Labour are up three to 34% in this week’s Ashcroft National Poll, extending their lead over the Conservatives to nine points. UKIP have risen a further two points to 19%, while the Liberal Democrats continue their dismal run, falling back to 6%. The Tories’ share, 25%, is their lowest in a published poll for a year. We will see in the next few weeks whether this is a blip in the midst of a volatile period or something more troubling for David Cameron (and, as ever, it is worth bearing in mind the 3-point margin of error).
Most voters said they expected the economy to do well over the coming year, both for themselves and the country as a whole. Conservative voters were not surprisingly the most optimistic, but a majority of other parties’ supporters, including Labour’s, were also confident. On one level this is good news. But as I pointed out in the context of my marginal seats poll, which found a similar picture, it also shows that economic optimism does not necessarily translate into a Tory vote – or at least not yet.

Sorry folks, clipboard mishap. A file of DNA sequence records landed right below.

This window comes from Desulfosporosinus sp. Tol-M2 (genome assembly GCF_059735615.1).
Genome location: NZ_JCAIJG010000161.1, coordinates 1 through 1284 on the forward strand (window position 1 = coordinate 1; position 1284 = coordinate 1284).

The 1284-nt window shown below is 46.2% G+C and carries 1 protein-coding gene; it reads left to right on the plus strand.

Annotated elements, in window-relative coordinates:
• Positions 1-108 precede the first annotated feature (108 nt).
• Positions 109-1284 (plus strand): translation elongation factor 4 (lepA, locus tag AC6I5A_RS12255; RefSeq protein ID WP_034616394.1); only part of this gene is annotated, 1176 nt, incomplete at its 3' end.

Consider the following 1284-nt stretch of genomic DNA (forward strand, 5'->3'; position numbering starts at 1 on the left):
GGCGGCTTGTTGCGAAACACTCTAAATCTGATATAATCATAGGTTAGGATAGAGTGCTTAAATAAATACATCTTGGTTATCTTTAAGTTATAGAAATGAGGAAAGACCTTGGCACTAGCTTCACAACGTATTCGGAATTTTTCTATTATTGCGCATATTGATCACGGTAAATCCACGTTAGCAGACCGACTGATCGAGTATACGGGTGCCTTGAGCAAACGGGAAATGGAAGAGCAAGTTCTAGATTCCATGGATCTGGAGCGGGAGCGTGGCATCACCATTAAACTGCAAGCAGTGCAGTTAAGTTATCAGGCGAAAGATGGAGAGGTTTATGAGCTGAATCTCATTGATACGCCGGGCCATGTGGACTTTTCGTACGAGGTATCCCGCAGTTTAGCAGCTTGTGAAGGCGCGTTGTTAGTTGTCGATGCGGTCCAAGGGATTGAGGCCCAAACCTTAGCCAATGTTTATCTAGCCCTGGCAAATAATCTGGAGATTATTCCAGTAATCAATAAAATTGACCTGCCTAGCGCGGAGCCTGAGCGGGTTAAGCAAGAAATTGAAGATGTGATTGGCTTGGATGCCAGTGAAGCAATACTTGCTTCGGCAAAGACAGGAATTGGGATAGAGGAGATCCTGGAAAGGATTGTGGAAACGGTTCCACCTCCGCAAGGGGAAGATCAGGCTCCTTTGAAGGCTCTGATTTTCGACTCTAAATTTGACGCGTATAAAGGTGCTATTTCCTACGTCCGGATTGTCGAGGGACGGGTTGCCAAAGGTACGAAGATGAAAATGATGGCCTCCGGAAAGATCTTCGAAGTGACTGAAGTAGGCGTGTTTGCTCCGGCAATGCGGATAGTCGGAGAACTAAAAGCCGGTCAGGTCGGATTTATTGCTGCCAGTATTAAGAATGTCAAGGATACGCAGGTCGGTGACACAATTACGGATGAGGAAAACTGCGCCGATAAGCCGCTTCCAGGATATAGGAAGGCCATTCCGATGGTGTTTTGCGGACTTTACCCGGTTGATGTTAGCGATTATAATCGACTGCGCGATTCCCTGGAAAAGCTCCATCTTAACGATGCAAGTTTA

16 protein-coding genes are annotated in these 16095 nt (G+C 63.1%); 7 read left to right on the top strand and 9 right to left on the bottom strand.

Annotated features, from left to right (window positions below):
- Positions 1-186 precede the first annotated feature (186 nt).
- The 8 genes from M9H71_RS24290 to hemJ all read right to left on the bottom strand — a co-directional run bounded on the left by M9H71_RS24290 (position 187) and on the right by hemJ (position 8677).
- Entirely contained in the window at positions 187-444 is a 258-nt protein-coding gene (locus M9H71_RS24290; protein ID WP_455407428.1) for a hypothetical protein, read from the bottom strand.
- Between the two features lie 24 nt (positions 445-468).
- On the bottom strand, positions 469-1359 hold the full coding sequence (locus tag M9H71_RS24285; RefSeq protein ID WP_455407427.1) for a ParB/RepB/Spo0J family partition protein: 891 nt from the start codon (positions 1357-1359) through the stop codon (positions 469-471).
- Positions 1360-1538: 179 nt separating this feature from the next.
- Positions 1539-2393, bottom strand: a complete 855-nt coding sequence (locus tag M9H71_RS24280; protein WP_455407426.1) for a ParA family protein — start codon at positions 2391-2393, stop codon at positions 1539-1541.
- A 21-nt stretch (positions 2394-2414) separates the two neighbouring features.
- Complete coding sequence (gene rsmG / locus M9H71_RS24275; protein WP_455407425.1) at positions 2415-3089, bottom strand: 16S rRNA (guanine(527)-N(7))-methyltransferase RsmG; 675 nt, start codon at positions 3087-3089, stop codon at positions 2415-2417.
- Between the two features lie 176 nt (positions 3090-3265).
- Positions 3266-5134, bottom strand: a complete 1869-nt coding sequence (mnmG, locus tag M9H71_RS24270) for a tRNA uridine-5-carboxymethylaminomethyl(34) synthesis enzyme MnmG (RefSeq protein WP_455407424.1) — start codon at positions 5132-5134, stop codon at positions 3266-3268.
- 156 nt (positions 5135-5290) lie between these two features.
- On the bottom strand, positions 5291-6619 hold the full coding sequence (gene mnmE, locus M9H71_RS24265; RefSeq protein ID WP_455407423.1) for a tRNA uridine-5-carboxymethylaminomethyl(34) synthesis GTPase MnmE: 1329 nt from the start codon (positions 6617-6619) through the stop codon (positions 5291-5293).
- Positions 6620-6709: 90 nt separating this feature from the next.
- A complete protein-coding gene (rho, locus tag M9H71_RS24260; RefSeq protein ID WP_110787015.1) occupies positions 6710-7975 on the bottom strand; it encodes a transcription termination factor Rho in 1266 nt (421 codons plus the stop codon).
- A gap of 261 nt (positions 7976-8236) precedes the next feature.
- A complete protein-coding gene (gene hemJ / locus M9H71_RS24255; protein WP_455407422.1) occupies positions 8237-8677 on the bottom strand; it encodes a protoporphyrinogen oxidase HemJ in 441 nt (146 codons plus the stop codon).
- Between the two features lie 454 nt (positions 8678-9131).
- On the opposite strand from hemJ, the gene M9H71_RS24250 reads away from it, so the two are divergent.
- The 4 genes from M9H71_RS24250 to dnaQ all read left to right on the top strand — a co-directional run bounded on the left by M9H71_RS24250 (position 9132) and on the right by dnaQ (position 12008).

As the election approaches Labour will start to ask voters whether they feel better off than they did in 2010. Few currently answer in the affirmative. Though half of Tories said the country was now better off than it was four years ago, only 38% said the same for themselves. Overall, 36% said they and their families were worse off and 43% said this was true for the country. Half of UKIP voters said things had got worse on both fronts.
The problem Ed Miliband will have with this question is that few think the situation would have been any better had Labour been in charge. Seven voters in ten said they thought things would have been just the same or even worse had Britain had a Labour government since 2010. This includes two thirds of Lib Dems, 71% of swing voters and 84% of UKIP supporters – indeed only just over half of Labour voters themselves thought either they or the country would be any better off had their party been in office since the last election.